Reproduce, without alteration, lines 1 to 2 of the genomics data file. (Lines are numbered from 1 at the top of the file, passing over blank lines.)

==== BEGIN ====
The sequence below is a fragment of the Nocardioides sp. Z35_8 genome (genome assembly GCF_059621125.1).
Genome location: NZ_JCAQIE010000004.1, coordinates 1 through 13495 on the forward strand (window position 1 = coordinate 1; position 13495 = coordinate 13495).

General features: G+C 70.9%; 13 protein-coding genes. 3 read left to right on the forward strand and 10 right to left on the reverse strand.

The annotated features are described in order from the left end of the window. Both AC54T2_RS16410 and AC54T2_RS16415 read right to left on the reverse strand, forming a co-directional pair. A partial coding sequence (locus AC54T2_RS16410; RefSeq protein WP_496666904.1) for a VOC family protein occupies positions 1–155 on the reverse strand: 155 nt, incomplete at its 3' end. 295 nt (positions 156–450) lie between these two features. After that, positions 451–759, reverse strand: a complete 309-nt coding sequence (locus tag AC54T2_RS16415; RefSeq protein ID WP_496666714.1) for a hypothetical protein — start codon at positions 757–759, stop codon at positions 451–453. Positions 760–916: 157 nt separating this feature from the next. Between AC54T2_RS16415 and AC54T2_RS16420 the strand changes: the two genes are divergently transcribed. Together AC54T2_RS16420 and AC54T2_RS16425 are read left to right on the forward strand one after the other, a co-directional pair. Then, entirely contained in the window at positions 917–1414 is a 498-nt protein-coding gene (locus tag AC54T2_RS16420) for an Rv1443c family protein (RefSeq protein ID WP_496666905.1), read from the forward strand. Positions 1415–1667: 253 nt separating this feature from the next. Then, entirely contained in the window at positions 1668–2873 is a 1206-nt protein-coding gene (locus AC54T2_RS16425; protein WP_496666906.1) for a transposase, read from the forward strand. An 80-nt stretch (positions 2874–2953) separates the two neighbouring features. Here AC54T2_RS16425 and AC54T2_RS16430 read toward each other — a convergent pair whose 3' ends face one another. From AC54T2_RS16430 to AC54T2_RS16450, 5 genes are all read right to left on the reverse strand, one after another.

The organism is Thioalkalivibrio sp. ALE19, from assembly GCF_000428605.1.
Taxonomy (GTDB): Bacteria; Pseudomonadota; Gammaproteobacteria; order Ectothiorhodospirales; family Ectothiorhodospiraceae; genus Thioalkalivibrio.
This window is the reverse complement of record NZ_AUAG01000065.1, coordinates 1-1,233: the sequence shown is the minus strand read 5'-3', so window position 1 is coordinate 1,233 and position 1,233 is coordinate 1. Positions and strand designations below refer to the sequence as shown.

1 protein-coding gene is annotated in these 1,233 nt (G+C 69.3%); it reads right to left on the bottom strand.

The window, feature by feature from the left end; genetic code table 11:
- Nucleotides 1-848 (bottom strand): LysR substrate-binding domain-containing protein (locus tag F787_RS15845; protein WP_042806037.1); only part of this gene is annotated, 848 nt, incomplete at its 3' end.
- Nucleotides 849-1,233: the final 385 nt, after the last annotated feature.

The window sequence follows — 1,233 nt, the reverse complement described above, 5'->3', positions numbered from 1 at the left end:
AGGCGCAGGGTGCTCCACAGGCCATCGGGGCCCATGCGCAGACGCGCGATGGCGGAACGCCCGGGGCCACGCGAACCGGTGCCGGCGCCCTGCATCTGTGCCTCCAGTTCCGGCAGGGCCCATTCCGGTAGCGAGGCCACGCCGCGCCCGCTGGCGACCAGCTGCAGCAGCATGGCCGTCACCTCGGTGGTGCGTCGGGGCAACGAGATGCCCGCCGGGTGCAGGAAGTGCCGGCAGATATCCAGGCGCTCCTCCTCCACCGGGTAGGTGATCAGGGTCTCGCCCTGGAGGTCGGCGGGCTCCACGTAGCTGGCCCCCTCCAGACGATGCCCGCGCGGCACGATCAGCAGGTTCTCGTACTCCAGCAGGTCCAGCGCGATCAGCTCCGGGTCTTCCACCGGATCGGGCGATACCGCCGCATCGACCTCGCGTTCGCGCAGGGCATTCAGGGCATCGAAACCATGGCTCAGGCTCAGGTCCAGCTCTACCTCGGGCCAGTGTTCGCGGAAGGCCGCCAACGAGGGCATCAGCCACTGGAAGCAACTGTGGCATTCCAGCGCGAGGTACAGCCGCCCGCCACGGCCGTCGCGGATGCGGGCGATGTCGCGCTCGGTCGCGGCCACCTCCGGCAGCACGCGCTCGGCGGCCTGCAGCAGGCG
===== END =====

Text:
The sequence below is a fragment of the Nocardioides sp. Z35_8 genome (genome assembly GCF_059621125.1).
Genome location: NZ_JCAQIE010000004.1, coordinates 1 through 13495 on the forward strand (window position 1 = coordinate 1; position 13495 = coordinate 13495).